'Oh, there is no nightingale here.'" Again and again, she told me with
a smile that when they left England, "on the 26th of March, the
sweetbriar hedges were in bloom."
She liked to remember the voyage over. "I love the sea," she
exclaimed, with a noble light in her eyes. "We had a terrible storm,
but no Latter-Day Saint was ever lost at sea, which shows that we were
guided and blest--doesn't it?" she confused me by asking, in her sweet
It was like reading a page of history to hear her tell about
crossing the plains. At Iowa they left the railroad and took to
emigrant wagons. Their company was a wealthy one of fifty teams, and
they had a merry time in crossing the plains. Even after traveling all
day they were not too tired to dance at night. "We had splendid
singers in our band," grandma said with a smile of pleasure at the
memory of those happy days. But it was not all brightness. They met
with one of the tragedies so common in pioneer life their oxen
stampeded and killed a number of women and children. Grandma pressed
her own children thankfully to her heart, and the mourners buried
their dead on the lonely plain and went on their way.
Grandma came over with a rich "Independent Company," but one day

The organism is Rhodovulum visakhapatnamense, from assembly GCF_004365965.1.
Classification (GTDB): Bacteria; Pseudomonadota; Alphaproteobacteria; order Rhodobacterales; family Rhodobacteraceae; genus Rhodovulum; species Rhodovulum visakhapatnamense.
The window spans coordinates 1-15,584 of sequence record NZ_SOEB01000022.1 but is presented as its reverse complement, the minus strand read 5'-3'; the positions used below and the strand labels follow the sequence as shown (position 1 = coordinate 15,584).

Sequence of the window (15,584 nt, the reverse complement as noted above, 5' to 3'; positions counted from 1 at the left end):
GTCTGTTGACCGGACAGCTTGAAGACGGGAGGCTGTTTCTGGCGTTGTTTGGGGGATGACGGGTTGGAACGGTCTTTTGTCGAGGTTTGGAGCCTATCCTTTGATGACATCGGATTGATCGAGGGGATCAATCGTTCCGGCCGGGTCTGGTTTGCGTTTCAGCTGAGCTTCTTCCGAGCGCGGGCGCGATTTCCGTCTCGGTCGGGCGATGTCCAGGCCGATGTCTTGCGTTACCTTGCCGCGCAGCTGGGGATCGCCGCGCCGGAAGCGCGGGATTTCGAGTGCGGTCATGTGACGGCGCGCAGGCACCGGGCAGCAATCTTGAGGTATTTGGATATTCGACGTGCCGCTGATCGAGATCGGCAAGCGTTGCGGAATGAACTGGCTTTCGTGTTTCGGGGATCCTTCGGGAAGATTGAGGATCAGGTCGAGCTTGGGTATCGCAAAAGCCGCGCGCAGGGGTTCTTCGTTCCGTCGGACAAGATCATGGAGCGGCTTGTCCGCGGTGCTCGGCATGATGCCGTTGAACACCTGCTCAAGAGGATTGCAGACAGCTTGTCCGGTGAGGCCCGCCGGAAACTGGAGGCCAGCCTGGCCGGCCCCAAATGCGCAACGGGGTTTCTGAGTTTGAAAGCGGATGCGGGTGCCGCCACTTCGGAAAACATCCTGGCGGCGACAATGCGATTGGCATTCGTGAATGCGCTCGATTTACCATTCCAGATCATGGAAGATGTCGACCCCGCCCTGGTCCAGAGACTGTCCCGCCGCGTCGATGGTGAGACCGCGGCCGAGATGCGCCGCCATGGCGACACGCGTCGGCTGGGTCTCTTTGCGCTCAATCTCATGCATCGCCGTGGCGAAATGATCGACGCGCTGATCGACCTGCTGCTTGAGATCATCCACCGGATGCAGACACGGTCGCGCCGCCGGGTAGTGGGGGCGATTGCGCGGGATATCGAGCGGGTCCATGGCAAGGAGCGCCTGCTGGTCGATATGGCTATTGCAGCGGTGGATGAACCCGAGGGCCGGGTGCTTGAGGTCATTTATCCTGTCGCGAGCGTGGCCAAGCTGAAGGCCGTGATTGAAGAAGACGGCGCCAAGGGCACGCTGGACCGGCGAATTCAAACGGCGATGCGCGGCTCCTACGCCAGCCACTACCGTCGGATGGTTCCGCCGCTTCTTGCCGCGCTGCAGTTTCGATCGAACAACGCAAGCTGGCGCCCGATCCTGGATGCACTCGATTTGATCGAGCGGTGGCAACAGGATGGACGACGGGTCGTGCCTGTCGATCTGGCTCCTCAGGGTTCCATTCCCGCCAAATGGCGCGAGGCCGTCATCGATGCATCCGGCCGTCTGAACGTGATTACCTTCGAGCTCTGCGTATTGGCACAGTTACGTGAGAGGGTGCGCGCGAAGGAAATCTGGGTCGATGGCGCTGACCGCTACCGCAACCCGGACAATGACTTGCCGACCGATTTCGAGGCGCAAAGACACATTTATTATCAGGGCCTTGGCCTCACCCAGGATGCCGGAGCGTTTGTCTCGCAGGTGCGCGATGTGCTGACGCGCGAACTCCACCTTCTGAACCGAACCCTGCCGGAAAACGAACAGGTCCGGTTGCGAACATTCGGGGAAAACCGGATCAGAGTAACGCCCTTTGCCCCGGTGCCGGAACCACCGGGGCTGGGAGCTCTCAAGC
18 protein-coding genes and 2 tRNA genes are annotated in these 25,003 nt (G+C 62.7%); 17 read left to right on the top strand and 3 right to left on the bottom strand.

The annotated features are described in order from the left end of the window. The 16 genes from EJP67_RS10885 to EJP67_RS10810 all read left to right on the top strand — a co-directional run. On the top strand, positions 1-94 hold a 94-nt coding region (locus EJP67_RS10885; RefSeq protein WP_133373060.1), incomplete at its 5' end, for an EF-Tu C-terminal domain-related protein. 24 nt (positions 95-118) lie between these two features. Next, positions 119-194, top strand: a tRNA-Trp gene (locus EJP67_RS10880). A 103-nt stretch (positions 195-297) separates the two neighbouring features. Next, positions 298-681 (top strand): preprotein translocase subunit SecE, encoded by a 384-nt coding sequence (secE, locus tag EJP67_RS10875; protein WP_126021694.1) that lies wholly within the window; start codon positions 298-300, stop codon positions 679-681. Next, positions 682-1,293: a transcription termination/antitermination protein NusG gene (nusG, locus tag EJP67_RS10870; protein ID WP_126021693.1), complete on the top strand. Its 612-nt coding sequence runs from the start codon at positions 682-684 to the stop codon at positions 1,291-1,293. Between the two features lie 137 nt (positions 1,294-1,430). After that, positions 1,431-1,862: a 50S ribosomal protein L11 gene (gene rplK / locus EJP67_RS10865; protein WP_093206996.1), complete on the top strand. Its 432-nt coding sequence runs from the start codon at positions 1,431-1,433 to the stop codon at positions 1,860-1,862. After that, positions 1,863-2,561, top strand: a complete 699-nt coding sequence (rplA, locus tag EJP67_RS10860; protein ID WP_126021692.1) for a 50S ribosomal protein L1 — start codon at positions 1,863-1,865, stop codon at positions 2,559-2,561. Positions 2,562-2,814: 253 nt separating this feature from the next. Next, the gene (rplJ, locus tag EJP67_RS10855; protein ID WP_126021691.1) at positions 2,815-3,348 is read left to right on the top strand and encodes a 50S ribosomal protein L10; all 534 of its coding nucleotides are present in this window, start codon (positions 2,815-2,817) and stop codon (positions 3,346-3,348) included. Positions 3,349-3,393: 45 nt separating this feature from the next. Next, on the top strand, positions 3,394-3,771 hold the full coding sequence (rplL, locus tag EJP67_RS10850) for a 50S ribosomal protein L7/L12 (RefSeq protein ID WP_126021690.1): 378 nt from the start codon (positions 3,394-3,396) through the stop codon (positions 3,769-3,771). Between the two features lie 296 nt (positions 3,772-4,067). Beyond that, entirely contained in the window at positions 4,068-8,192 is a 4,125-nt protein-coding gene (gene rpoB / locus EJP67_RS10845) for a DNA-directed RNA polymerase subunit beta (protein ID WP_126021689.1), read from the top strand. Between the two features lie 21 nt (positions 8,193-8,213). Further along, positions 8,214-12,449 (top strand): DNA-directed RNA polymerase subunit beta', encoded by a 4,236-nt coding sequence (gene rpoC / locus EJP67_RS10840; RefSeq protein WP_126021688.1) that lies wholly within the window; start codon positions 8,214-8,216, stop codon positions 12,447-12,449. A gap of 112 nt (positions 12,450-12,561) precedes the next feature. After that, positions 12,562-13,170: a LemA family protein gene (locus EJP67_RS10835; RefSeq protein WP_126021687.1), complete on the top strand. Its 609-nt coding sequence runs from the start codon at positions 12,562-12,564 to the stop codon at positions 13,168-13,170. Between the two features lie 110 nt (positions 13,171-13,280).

while I was sitting with her, an old woman came in and told us her
experiences with a "hand-cart company;" one of the poorer companies
that walked and drew part of their baggage in hand carts instead of
having it carried by ox teams.
As the woman was very lame--just out of a hospital--she did not
draw a cart as the other women did, though she walked most of the way.
She had a thrilling story to tell, and we drew up our chairs to
listen, grandma often breaking in with some sympathetic explanation or
pertinent question suggested by her own experience.
The company made their first five hundred miles very comfortably,
walking about fifteen miles a day. But then a herd of buffalo
stampeded the oxen, and they were forced to put cows before the
wagons, transferring part of the baggage to the already loaded hand
At Laramie, where they had expected to find provisions, they found
nothing but a few barrels of sea biscuit. The company had left Iowa
too late. They reached the mountains to find them deep under winter
snows, and they had to go on with insufficient clothing for the cold
weather, and with systems enfeebled by low rations.
"At last we got so that we had only fourteen ounces apiece, for a
three days' allowance. Some of the people boiled raw hide and ate it."
"Yes, I know you did," grandma exclaimed sympathetically.
"How did it taste?" I asked.
"I ate it once, and I never wanted any more," she replied.
"We slept in the snow," she explained, and, when I exclaimed in